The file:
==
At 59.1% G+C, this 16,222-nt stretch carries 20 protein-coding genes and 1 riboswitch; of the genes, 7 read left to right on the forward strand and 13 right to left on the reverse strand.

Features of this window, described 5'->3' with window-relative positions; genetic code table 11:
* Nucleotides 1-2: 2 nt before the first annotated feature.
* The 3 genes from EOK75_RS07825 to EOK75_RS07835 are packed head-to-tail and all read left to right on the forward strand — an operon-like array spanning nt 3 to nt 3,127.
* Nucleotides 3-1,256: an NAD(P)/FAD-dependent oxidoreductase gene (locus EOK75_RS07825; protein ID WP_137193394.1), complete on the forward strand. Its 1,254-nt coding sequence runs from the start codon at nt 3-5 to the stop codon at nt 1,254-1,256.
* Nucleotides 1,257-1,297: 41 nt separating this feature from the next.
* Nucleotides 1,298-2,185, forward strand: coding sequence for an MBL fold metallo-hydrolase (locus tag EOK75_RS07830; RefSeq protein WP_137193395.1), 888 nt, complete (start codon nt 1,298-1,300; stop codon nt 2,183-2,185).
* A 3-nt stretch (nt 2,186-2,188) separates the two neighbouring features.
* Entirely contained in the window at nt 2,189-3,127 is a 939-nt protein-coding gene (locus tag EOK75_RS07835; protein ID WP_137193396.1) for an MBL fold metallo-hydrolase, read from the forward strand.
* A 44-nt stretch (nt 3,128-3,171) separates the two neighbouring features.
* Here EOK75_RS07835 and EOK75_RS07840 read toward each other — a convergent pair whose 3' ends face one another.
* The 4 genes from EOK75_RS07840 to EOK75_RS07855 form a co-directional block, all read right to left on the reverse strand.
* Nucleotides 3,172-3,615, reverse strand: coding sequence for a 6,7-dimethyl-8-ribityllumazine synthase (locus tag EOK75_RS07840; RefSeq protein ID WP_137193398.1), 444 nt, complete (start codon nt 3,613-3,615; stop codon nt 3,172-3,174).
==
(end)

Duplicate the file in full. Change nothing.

At 59.1% G+C, this 16,222-nt stretch carries 20 protein-coding genes and 1 riboswitch; of the genes, 7 read left to right on the forward strand and 13 right to left on the reverse strand.

Features of this window, described 5'->3' with window-relative positions; genetic code table 11:
* Nucleotides 1-2: 2 nt before the first annotated feature.
* The 3 genes from EOK75_RS07825 to EOK75_RS07835 are packed head-to-tail and all read left to right on the forward strand — an operon-like array spanning nt 3 to nt 3,127.
* Nucleotides 3-1,256: an NAD(P)/FAD-dependent oxidoreductase gene (locus EOK75_RS07825; protein ID WP_137193394.1), complete on the forward strand. Its 1,254-nt coding sequence runs from the start codon at nt 3-5 to the stop codon at nt 1,254-1,256.
* Nucleotides 1,257-1,297: 41 nt separating this feature from the next.
* Nucleotides 1,298-2,185, forward strand: coding sequence for an MBL fold metallo-hydrolase (locus tag EOK75_RS07830; RefSeq protein WP_137193395.1), 888 nt, complete (start codon nt 1,298-1,300; stop codon nt 2,183-2,185).
* A 3-nt stretch (nt 2,186-2,188) separates the two neighbouring features.
* Entirely contained in the window at nt 2,189-3,127 is a 939-nt protein-coding gene (locus tag EOK75_RS07835; protein ID WP_137193396.1) for an MBL fold metallo-hydrolase, read from the forward strand.
* A 44-nt stretch (nt 3,128-3,171) separates the two neighbouring features.
* Here EOK75_RS07835 and EOK75_RS07840 read toward each other — a convergent pair whose 3' ends face one another.
* The 4 genes from EOK75_RS07840 to EOK75_RS07855 form a co-directional block, all read right to left on the reverse strand.
* Nucleotides 3,172-3,615, reverse strand: coding sequence for a 6,7-dimethyl-8-ribityllumazine synthase (locus tag EOK75_RS07840; RefSeq protein ID WP_137193398.1), 444 nt, complete (start codon nt 3,613-3,615; stop codon nt 3,172-3,174).